Torches by Foster the People album review

By Jared Ingham

Here are the facts. 1. Foster the People are a Californian three-piece from Los Angeles. 2. Their first album, Torches, has just been released. 3. It’s crap.

What Mark Foster (lead vocals, keyboard and guitar) and his bandmates Cubbie Fink, Zach Heiligman and Mark Pontius have done here is come up with a bunch of indie electronica lite. They’ve then passed it over to more talented people to produce the hell out of. No amount of studio wizardry could redeem these songs though, so the producers have been forced to bamboozle listeners by assaulting their ears with a tsunami of noise, in an unsuccessful attempt to compensate for a woeful lack of charm, melody and originality.

So far Torches has done quite well, topping the US indie album charts, entering the UK album chart just outside the top 20 and, God knows how, the song Pumped Up Kicks has been viewed over five million times on YouTube. How the album, and that song in particular, have done so well is actually genuinely incomprehensible.

Right from the off ‘Helena Beat’ sounds like it could be an unreleased MGMT number and the MGMT link comes back time and time again. Scarcely a review of Torches fails to mention MGMT and for good reason too. Judging by Torches, Foster the People are a million miles away from coming up with songs with the charisma of MGMT’s ‘Kids’, ‘Electric Feel’ and ‘Time To Pretend’ though.

‘Helena Beat’ is kind of catchy, but not in a good way. Think background music on a dfs Easter sofa sale advert. Perfect muzak as a fat gurning chump plops down on a hideous purple sofa. ‘Pumped Up Kicks’ is monotonous. ‘Call It What You Want’ is just possibly a slight improvement, although disconcertingly Rick Astley-esque in places.

The next effort, ‘Don’t Stop (Colour on the Walls)’ is far and away the best song on Torches. The electronica gets reined in, the chorus is catchy and there’s a pace and patience absent from the rest of the album. It sounds like something off The Dandy Warhols‘ likeable Thirteen Tales From Urban Bohemia, which is no small achievement. It doesn’t fit in with any of the other songs and it seems out of place. Or perhaps it’s just the quality that’s out of place, given the lack of it on the rest of the album.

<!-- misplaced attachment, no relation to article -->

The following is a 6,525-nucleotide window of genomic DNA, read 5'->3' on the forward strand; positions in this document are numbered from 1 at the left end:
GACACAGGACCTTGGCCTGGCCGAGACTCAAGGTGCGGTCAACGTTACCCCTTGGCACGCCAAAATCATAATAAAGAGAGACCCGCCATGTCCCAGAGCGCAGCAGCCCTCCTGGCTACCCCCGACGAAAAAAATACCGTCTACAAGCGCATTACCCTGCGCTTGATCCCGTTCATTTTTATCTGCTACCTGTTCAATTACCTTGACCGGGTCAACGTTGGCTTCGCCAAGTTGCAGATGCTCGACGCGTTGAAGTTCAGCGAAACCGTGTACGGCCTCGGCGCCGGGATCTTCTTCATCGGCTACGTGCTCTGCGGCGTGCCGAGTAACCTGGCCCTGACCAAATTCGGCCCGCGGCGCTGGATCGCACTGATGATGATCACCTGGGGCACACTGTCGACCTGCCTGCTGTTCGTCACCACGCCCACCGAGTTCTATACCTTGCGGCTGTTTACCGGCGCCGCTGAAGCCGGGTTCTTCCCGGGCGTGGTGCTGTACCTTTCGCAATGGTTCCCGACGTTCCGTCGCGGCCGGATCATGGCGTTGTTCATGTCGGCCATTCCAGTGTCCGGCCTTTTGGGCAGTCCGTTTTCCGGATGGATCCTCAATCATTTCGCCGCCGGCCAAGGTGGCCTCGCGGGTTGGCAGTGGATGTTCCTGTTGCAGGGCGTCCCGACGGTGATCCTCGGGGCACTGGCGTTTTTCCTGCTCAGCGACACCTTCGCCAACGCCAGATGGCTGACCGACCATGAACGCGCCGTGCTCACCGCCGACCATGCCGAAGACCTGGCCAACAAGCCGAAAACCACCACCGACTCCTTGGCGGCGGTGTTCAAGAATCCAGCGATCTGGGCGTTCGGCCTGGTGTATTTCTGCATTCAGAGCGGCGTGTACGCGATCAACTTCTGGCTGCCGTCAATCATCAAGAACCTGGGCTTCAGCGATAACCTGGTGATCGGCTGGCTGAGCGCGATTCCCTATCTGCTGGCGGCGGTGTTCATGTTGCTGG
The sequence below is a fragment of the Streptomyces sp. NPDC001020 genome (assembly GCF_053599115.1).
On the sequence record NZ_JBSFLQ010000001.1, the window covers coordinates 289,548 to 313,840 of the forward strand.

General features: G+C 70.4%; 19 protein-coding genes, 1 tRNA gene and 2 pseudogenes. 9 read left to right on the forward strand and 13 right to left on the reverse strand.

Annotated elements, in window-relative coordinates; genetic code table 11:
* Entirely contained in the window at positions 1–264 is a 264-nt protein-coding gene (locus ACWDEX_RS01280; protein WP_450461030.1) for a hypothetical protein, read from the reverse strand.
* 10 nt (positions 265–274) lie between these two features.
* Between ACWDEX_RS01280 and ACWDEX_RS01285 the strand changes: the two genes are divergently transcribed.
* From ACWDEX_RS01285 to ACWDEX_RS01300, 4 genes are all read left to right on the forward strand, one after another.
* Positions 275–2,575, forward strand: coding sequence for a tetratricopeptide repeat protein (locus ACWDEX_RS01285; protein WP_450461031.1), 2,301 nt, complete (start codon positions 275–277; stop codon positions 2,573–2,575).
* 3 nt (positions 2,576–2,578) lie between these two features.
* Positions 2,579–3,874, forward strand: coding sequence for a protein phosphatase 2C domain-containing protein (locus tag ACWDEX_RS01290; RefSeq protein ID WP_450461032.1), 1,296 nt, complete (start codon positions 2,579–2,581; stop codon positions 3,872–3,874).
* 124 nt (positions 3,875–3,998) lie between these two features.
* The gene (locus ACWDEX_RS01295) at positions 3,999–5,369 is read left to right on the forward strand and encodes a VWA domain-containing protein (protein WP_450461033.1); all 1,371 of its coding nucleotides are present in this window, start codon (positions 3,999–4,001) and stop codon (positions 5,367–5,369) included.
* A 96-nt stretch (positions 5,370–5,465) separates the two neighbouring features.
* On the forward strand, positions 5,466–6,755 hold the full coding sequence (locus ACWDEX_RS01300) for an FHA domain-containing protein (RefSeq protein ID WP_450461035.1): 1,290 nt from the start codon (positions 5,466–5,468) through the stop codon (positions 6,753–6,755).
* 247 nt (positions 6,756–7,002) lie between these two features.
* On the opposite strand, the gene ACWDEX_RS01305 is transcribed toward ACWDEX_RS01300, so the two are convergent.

It’s a huge shame that the talent on show here isn’t to be found elsewhere. ‘Waste’ is decent enough, one of the few songs with a chorus that doesn’t seem badly half-baked, although even here Foster’s dreary vocals infect the song and tarnish some of the sparkle. From there to the end, the only bright spot is ‘Houdini’ – firmly back in MGMT territory.

Of the rest “I Would Do Anything For You” is tedious times ten. Uninspired lyrics make a bad song worse: “Oo la la, I’m falling in love, and it’s better this time than I’ve ever known” etc etc. Foster, consistently bland, might as well be reading out the names from a phone book. There could be a trace of melody lurking somewhere in ‘Life on the Nickel’, but it’s hard to find beneath yet more of the incessant barrage of irritating electronica. ‘Miss You’ ventures off somewhere into techno land. It’s a hyperactive little affair, with an all too brief respite mid way through. By ‘Warrant’ most listeners will have had enough. It‘s the story of the album – all mouth, no trousers.

So, despite the genuinely decent ‘Don’t Stop (Colour On the Walls)’, and the mediocre ‘Waste’ and ‘Houdini’, what we have here is a poor man’s MGMT drunkenly grappling with an even poorer man’s Scissor Sisters at the edge of an empty dancefloor. Yes, the songs are bad, but worse than that, Torches leaves the uncomfortable impression that Foster the People represent some weird bastardisation of indie originality and massively over-produced X-factor manufactured garbage. You won’t have to look hard to find worse albums, but Torches feels like nothing more than a cynical attempt to disguise a lack of talent with crafty production. Foster the People should naff off and think carefully about why ‘Don’t Stop (Colour on the Walls)’ works and why pretty much everything else doesn’t.

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